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The theme of the evil of imperialism lies at the centre of the novel heart of darkness perhaps joseph conrad s main objective in this novel is to show the imperialist exploitation of a backward country by a civilized nation conrad s treatment of this theme was that dark country.

Theme of imperialism

The keynote of the theme of imperialism may be traced at the very beging of marlow s narration the conquest of another country says marlow mostly means the taking away all things from those who have in the congo clearly show that the whitemen there failed experiences in the congo clearly show that the whitemen there failed to performance their duties instead of civilizing the Savage  natives the whitemen turned into exploiters the congo was at that time being governed by the Belgian king Leopold ii and the Belgian trading company was sending its agents into the congo for trading purposes. ivory was the chief commodity they sought for trading purposes ivory was the chief commodity they sought for later on we see that ivory not only dominates the thoughts of Mr kurtz the agent of the belgian trading company but also has become an obsession with him the ivory symbolizes the whitemen's greed and commercial mentality their chief concern in the congo is to collect ivory although they profess that they have come to civilize the natives nowhere do we find any mention of any service being rendered by these whitemen to the natives of congo.

A glorious example of evil and selfishness we find in mr kurtz.he has begun to identify himself with the Savages instead of improving their way of life he has himself become a Savage in their company actually heart of darkness portrays in a nutshell the deceit robberies murder slave trading and general policy of cruelty of the Belgian rule in the congo Conrad in this novel not only exposes the hollowness and the weakness of the Belgian imperialist rule over the congo but also reminds us of the British imperialism in various countries of the world of his time.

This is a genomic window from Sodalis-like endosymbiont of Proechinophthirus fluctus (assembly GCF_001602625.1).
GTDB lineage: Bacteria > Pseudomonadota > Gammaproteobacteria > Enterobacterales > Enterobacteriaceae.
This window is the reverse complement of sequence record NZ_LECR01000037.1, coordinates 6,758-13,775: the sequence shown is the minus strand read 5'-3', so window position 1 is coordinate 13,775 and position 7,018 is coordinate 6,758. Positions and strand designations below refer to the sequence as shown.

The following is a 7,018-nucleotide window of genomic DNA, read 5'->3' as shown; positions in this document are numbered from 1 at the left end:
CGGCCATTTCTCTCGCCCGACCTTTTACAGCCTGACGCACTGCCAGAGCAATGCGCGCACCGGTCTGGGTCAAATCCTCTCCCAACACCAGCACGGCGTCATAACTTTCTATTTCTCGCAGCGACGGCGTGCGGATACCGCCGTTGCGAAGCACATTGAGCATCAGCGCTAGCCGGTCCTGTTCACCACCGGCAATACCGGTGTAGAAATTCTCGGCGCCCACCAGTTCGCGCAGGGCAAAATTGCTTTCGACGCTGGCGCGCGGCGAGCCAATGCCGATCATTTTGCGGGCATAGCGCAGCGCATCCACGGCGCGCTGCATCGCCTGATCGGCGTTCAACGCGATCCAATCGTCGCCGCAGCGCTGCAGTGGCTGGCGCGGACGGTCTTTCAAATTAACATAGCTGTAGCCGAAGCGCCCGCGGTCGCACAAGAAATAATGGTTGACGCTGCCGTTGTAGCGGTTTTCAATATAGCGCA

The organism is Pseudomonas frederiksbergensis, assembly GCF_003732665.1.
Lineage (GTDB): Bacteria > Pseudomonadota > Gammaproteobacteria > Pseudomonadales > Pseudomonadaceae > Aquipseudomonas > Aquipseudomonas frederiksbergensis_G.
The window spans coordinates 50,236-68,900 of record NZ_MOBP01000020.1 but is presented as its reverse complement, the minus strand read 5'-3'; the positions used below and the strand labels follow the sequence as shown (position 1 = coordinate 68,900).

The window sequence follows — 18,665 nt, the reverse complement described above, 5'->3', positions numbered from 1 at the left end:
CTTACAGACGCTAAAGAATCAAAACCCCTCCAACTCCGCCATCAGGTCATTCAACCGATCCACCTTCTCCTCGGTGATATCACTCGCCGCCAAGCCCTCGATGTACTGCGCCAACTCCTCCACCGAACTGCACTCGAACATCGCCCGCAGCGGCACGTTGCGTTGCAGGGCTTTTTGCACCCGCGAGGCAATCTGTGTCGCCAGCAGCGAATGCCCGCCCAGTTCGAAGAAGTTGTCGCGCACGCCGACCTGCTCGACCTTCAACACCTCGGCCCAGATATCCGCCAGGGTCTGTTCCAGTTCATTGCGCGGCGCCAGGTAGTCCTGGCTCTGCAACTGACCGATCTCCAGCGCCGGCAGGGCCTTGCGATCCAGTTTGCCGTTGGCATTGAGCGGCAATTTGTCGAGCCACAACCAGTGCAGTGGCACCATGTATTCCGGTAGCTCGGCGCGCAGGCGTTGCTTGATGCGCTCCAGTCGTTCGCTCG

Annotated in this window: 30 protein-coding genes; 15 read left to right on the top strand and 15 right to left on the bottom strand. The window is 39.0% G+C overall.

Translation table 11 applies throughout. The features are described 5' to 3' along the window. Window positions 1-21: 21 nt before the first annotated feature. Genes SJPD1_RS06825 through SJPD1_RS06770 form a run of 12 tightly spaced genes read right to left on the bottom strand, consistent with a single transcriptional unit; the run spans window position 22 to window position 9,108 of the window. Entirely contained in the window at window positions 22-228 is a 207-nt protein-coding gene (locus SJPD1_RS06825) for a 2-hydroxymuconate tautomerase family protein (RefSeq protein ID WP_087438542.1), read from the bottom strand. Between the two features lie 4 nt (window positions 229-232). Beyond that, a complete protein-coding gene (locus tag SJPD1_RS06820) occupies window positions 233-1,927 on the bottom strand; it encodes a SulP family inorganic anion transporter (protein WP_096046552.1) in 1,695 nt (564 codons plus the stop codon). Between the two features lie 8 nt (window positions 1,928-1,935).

To sum up the Belgian trading company went to the then dark continent the congo to civilize the  natives there but ironically they became uncivilized and brutish for material gains they turned out to be seasoned schemers and plotters Joseph Conrad conveys his strong disapproval of these whitemen to us most effectively and his purpose is to raise in us the greatest possible contempt for these whitemen.

How does Conrad treat the theme of imperialism in Heart of Darkness?

Literaturemini | July 26, 2020 | 0 comments
The theme of the evil of imperialism lies at the centre of the novel heart of darkness perhaps joseph conrad s main objective in this novel is to show the imperialist exploitation of a backward country by a civilized nation conrad s treatment of this theme was that dark country.

Theme of imperialism

The keynote of the theme of imperialism may be traced at the very beging of marlow s narration the conquest of another country says marlow mostly means the taking away all things from those who have in the congo clearly show that the whitemen there failed experiences in the congo clearly show that the whitemen there failed to performance their duties instead of civilizing the Savage  natives the whitemen turned into exploiters the congo was at that time being governed by the Belgian king Leopold ii and the Belgian trading company was sending its agents into the congo for trading purposes. ivory was the chief commodity they sought for trading purposes ivory was the chief commodity they sought for later on we see that ivory not only dominates the thoughts of Mr kurtz the agent of the belgian trading company but also has become an obsession with him the ivory symbolizes the whitemen's greed and commercial mentality their chief concern in the congo is to collect ivory although they profess that they have come to civilize the natives nowhere do we find any mention of any service being rendered by these whitemen to the natives of congo.
Theme of imperialism

A glorious example of evil and selfishness we find in mr kurtz.he has begun to identify himself with the Savages instead of improving their way of life he has himself become a Savage in their company actually heart of darkness portrays in a nutshell the deceit robberies murder slave trading and general policy of cruelty of the Belgian rule in the congo Conrad in this novel not only exposes the hollowness and the weakness of the Belgian imperialist rule over the congo but also reminds us of the British imperialism in various countries of the world of his time.